Circadian Diversity: Sleep Chronotypes and Workplace Design

In 2017, scientists discovered the "body clock" gene, revealing that humans are born with one of three chronotypes: morning, intermediate, and evening. This session discusses a relatively unexplored topic--how the modern workplace experience, from organizational structure to physical space, impacts our circadian rhythms and chronotypes.

Sleep is essential for survival and cognitive functioning. Lack of sleep due to deprivation, restriction, disorders, or misalignment of chronotype-to-workplace schedules is associated with adverse mental and physical health outcomes. Fatigue in the workplace can impact decision making, memory, reaction time, efficiency, safety, and overall performance. These outcomes can have significant financial impacts on the organization, industry, and economy. Ensuring the workplace environment is ideal for alertness and reduction of fatigue means providing adequate and proper lighting, humidity and noise control, and ergonomic design of furniture.

Given the impact of sleep loss on individual employees and organizations, increased attention to chronotypes and their relationship with the workplace should be a priority for researchers, leaders, organizations, architects, and designers. This session will dive into the importance of understanding chronotypes and implementing strategies to better accommodate and support employees. By recognizing the diverse chronobiological patterns inherent in individuals, designers can learn to tailor spaces to accommodate and enhance the well-being and productivity of employees.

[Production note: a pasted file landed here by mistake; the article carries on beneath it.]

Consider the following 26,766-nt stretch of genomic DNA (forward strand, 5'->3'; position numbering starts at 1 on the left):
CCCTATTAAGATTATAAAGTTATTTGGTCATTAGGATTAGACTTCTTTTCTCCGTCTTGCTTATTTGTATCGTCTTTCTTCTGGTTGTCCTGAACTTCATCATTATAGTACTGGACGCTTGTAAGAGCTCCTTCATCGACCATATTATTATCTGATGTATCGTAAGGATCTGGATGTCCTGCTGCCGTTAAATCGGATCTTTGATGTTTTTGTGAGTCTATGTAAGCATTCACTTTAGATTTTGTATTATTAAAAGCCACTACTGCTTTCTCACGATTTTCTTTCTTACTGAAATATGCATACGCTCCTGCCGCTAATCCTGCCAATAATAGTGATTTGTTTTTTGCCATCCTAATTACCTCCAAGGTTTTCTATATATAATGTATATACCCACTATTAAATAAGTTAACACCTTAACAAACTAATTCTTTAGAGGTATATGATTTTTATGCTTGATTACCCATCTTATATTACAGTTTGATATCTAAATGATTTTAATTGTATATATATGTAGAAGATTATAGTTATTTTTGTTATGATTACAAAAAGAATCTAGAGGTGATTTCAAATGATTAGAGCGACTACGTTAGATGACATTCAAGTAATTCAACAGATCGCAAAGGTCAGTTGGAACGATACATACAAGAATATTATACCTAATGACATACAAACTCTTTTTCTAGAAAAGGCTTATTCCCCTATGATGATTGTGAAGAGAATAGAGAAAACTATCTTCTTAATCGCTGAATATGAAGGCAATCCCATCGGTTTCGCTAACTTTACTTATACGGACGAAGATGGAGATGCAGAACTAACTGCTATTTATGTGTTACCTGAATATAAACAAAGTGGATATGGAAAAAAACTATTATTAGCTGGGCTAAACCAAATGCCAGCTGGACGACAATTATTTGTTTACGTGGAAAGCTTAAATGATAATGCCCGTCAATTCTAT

Sarah Wicker

Branded Environments, Principal


Principal and director of branded environments in the Dallas studio of Perkins&Will, Sarah Wicker leads a multidisciplinary team working with designers to translate the essence of clients’ brands into memorable and engaging experiences. A deeply strategic thinker, she has an intrinsic drive to understand human motivation and connection to place. She believes that great design starts with understanding people, a belief backed up by more than 20 years in brand strategy, trend forecasting, human-centered design, and applied research.

Raised in Texas, Sarah has worked with developers, municipalities, and major brands around the globe. She is a frequent contributor to industry publications, a repeat speaker at ICSC, ULI, and AIA conferences, and—deepening her research into behavior and identity—she recently finished a master’s degree in psychology at Harvard University. Curious and energetic, Sarah finds guidance in empathy.

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